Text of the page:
Hola From Chile

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I’ve been in Chile for about three weeks, and I can easily say that this journey is already one of the hardest and more rewarding experiences of my life. Since I have slacked on my blogging duties, I have decided to write two consecutive posts. This post will detail my arrival and transition into Chilean life; whereas, my second post will describe my school and social life here in Chile.

I arrived in Chile on July 25, 2014. I knew that I would have to speak in Spanish

almost 24/7 during my semester; however, this language transition did not hit me until I had to get a taxi. The woman at the desk said “hola” and I froze for a good five seconds trying to figure out what to say. After the initial shock, I pulled myself together and managed to order a taxi, find the right taxi car outside the airport, and make it in one piece to my hostel. Now in regards to my hostel, Hostal Forestal, lets just say internet photos can be deceiving. However the staff was extremely nice and helpful!

Now if y’all didn’t already know, I am the only McCombs student who went on an exchange to Santiago, Chile. BUT I was connected to student from The University of Washington-Seattle, Kiersten, who was attending the same program as me. We “officially” met when she arrived in the hostel, and I am eternally grateful to be on this adventure with her. Since we are both blonde and light eyed (blue & green), we get a lot of attention when we walk out on the street or take the metro. Men will “cat call” at us, and they say things like “que linda”, “los ojos”, and other silly phrases. We have gotten pretty good at ignoring them.

Kiersten and I decided that we were going to find permanent housing when we arrived in Chile. This has definitely been the most stressful period of my time in Chile. We had both gotten advice from friends and locals on where to look for housing, but we unfortunately ran into many dead ends. It took a week full of hours of computer searching, multiple taxi trips because we got lost, and lots of determination before we actually found our house. We live in a nine bedroom house in the Providencia commune of Santiago. I live with 4 Chileans, 1 Belgium guy, 1 French girl, and Kiersten. It is definitely an experience, especially with the nine keys. Yes, I said nine keys….. [1 for bedroom, 1 for kitchen, 3 for back entrance, 3 for front entrance]

Before I end this post, I’d like to comment on the Chilean way of greeting. When say hello or goodbye, you always kiss the person on the cheek. Men will usually give each other a handshake, but if they are very close, they kiss as well. It is definitely a more personal form of greeting, and this took me a while to get use to.

 

Go abroad Spring 2015

Many of our partner universities are still open for Spring 2015 semester exchange! Application Deadlines vary per Location.

spring

Upcoming deadlines

September 1st

  • St. Gallen in Switzerland
  • Thammasat in Thailand
  • ANU in Australia
  • Otago in New Zealand

September 15th 

  • NUS in Singapore
  • Bath in England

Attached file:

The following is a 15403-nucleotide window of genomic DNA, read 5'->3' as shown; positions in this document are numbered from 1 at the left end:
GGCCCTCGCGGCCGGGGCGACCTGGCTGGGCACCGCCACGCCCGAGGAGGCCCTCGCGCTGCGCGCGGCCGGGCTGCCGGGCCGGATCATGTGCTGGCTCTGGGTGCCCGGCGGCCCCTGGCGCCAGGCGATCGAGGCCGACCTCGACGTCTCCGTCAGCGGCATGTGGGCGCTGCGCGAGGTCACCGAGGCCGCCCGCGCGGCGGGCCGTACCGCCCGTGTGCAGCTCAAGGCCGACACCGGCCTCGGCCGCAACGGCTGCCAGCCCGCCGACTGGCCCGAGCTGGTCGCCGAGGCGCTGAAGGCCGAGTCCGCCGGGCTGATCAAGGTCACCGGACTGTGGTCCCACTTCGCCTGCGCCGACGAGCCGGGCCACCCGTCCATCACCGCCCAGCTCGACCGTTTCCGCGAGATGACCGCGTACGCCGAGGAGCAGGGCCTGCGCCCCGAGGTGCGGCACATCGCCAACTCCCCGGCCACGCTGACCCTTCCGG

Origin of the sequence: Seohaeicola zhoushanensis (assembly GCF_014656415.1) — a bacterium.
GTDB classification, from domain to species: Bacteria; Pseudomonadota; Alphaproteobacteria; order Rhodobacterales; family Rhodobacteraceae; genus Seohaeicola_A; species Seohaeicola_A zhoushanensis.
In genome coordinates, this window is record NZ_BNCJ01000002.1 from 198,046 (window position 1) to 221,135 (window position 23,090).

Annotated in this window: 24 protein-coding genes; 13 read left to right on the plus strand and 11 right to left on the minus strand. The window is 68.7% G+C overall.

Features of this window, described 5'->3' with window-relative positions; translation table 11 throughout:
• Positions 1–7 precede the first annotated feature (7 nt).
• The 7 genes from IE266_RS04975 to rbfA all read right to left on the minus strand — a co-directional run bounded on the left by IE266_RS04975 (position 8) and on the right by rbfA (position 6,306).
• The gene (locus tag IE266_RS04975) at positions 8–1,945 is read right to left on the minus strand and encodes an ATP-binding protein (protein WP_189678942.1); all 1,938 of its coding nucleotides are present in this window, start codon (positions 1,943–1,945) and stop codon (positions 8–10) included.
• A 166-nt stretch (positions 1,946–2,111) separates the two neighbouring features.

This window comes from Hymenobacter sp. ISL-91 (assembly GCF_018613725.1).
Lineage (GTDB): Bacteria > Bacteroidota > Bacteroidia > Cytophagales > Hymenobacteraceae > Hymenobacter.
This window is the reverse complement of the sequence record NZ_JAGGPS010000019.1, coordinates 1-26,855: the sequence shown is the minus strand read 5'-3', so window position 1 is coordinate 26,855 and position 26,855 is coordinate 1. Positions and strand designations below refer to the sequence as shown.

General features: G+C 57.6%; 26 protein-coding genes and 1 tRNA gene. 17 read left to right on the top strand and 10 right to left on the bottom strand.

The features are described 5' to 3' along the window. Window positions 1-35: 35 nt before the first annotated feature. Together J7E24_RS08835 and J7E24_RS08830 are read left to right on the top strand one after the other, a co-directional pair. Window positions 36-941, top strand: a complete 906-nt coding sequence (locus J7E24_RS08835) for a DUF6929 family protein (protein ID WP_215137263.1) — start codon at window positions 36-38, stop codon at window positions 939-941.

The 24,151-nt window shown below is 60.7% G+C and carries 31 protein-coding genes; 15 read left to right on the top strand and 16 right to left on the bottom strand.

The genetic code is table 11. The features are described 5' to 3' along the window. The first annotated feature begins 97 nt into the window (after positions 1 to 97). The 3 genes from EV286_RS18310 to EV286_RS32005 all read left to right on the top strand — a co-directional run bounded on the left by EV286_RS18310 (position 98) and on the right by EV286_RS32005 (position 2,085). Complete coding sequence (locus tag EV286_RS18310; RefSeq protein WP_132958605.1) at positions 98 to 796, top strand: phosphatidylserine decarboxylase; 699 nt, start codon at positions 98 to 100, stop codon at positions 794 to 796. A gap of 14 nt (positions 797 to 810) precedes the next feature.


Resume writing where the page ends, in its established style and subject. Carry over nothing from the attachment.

• HKUST in Hong Kong

September 20th

  • WHU Otto in Germany

September 25th

  • CUHK in Hong Kong
  • BI Norway in Norway

 

 

 

5 Things I Learned During Study Abroad That Didn’t Occur in the Classroom

I’ve been back in Texas from my semester abroad in Sydney, Australia for almost a week now and some things have settled right back into place (like that sweet Texan accent), and others not so much…. I find myself still wanting to drive on the left side of the road, turning on the windshield wipers instead of the blinker, still operating on a 24-hour clock rather than 12, and still not accustomed to the Texas summer heat (I don’t know how I ever did it…). There are things I missed about Texas that I have happily indulged in since my return, such as my friends and family, BBQ, Whataburger, and sweet tea, but after only a week back at home, my heart is already yearning for that land down under. This is an emotion I’m sure many study abroad students find themselves experiencing after coming home. As I have had time to reflect on my 5 months living abroad, there are a couple valuable things I learned…that didn’t occur in the classroom. Here are just a few:

  1. You learn to appreciate other countries and cultures.

By nature, most of the people I hung out with and made friends with in Australia were other study abroad students. Before arriving in Sydney, I was looking forward to meeting Australians and spending time mostly with them. I did meet many wonderful Aussies who I will remain in contact with, but I also now have a network of great friends literally all over the world. During my semester in Sydney, both the Winter Olympics and the FIFA World Cup took place, so our melting pot of cultures got really competitive! (In the most fun and friendly way.) You pick up on little things, phrases, accents, languages, tendencies, etc. your friends from other countries do, and listen to what they have to say about their homeland. It makes you want to visit their country, also guaranteeing that you will be seeing them again in the future. I learned most about the Australian culture and ways of life since that’s where I was living, studying, and traveling for 5 months, but I also learned much from my other friends from Germany, Poland, Spain, England, Sweden, the Netherlands, Denmark, Italy, France, Mexico, Chile, China, and Canada. Just by being abroad, you expose yourself to so many things that make you appreciate and admire other countries and cultures.